We've delved into the guest registers of the early decades. Tourism in Zurich was shaped by business travellers; addresses of hotel guests ranged from China and the Dutch East Indies to New York. Many Swiss merchants, famous names from old families. Let's not forget that over 250,000 Swiss Francs from investors in Switzerland were allocated for the hotel's construction.

The Dickens family: when they travelled together they needed quite a number of rooms!

And then, of course, the legendary names. One day, from a carriage emerged a man with curly hair and a goatee, alongside his wife, five children, four servants, and likely a few more, as there are records of 13 individuals arriving with Charles Dickens. Two years after he published his famous 'A Christmas Carol' he arrives in Zurich in 1845.

Dickens had taken a break with his large family for almost a year in Italy, July 1844-June 1845, in a decade when Europe, including Italy itself was seething with revolution. London was a poluted city. On his way back from Italy he resides at the Hotel Baur. His literature, such as Oliver Twist or A Christmas Carol, was already known by every child in Switzerland at that time.

Speaking of Switzerland: it didn't exist yet. It was founded as a federal state three years later, in 1848. A democratic experiment that drew wary amazement from the royal houses and princely courts of Europe.

Felice Orsini

Looking at the list of guests who stayed here back then, I notice that some had participated in the Congress of Vienna in 1815. Some probably even knew Napoleon personally. At least from a battle. By the way, Napoleon was the uncle of Napoleon III, who narrowly survived an assassination attempt in Paris in 1858. That's intriguing for our story. The assassination was carried out by a certain Count Felice Orsini. Orsini was subsequently executed. His revolutionary friends in Zurich commemorated him. They hung a portrait of him in the 'Zum Meierli' inn at the rear of the Hotel Baur. Soon after, the inn was renamed 'Orsini,' presumably because locals used to say, 'Let's go to Orsini.' Now you know this tale too.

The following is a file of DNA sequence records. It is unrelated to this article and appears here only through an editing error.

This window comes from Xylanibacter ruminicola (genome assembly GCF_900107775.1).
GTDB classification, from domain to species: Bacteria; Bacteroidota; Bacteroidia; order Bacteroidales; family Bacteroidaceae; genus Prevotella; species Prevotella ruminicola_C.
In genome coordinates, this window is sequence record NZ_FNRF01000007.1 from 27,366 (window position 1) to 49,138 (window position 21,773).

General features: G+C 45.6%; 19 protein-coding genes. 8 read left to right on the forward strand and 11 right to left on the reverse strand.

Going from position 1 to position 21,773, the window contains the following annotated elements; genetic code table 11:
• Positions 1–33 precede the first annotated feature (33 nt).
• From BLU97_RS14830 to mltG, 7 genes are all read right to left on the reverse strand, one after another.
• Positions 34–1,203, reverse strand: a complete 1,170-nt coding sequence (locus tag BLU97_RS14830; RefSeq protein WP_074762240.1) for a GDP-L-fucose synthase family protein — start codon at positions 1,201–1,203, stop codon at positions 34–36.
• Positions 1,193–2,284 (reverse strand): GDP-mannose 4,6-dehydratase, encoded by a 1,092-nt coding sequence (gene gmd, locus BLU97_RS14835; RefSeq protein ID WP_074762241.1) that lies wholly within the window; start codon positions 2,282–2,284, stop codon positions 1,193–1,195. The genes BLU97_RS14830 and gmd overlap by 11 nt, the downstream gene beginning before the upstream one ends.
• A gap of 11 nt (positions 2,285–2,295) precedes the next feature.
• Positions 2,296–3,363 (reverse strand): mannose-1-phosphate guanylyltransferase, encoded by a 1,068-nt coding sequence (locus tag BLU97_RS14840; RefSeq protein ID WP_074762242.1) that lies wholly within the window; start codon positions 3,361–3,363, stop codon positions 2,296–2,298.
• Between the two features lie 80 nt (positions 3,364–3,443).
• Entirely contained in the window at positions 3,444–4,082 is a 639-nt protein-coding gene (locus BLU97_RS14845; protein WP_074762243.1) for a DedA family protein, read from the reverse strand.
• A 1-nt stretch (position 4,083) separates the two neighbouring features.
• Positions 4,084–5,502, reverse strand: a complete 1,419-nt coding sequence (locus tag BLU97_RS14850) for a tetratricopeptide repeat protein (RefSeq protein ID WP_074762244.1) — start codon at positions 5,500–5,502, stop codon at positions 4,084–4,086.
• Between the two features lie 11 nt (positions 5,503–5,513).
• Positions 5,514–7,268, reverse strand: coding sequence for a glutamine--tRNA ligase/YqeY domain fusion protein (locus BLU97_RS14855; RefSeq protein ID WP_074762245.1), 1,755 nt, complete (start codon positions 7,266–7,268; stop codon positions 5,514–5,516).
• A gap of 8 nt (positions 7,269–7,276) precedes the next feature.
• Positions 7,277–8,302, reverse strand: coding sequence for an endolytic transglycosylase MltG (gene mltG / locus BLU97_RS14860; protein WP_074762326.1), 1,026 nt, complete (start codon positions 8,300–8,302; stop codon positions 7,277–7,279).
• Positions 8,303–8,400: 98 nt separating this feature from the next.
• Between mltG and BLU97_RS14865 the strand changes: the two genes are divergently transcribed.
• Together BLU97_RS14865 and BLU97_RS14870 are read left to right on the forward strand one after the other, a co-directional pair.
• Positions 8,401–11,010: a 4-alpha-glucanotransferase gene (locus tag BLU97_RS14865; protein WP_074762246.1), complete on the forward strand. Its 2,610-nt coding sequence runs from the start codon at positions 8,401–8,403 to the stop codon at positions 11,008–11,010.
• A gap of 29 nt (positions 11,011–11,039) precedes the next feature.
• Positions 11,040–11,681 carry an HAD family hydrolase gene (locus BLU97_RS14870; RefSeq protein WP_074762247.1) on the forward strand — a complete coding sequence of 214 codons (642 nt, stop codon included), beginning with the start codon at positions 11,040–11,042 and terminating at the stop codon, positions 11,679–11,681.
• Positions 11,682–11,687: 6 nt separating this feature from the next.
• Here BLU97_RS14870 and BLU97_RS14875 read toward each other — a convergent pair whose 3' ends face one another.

I could regale you endlessly with stories of guests like Franz Liszt and Richard Wagner, Clara Schumann who practiced for her piano concerts in the ladies' salon, or the King of Bavaria's lover who hid in the hotel, waiting for her love to arrive. 

Dedicated hoteliers: Christina and Manfred Hörger managed the hotel for decades

Or of the fantastic hotel directors who, throughout these decades, successfully kept the hotel thriving. Naturally, the Baur family, then the Michls as independent leaseholders from 1930, followed by directors Hörger, Knechtli, Brönnimann, and all those diligent souls not mentioned here.

From December 21st, 2023, the hotel will reopen after a two-year renovation. This time, it's known as the Mandarin Oriental Savoy, Zurich.

General Manager Mark Bradford is delighted with 80 'room keys.' A jest! As they are, in fact, keycards for 36 quite spacious suites and 44 'standard' rooms - all designed by the Parisian star designer Tristan Auer.

The historic ballroom remains in the same location but has, of course, been renovated. There are ten meeting rooms, the guild room of the Tanners and Shoemakers (stalwart guests for a century!) with original parquet flooring, the Savoy Brasserie & Bar, and, naturally, the Orsini.

Oh yes, the rooftop terrace is reopening too. It's named '1838.' Instead of orange trees, this time, there are Mandarin trees, fitting for the hotel group's name.

--------------- fin --------------

Hotel manager Kai Jansen

Chief concierge Berkan Caglar

Staff: 150 for 80 rooms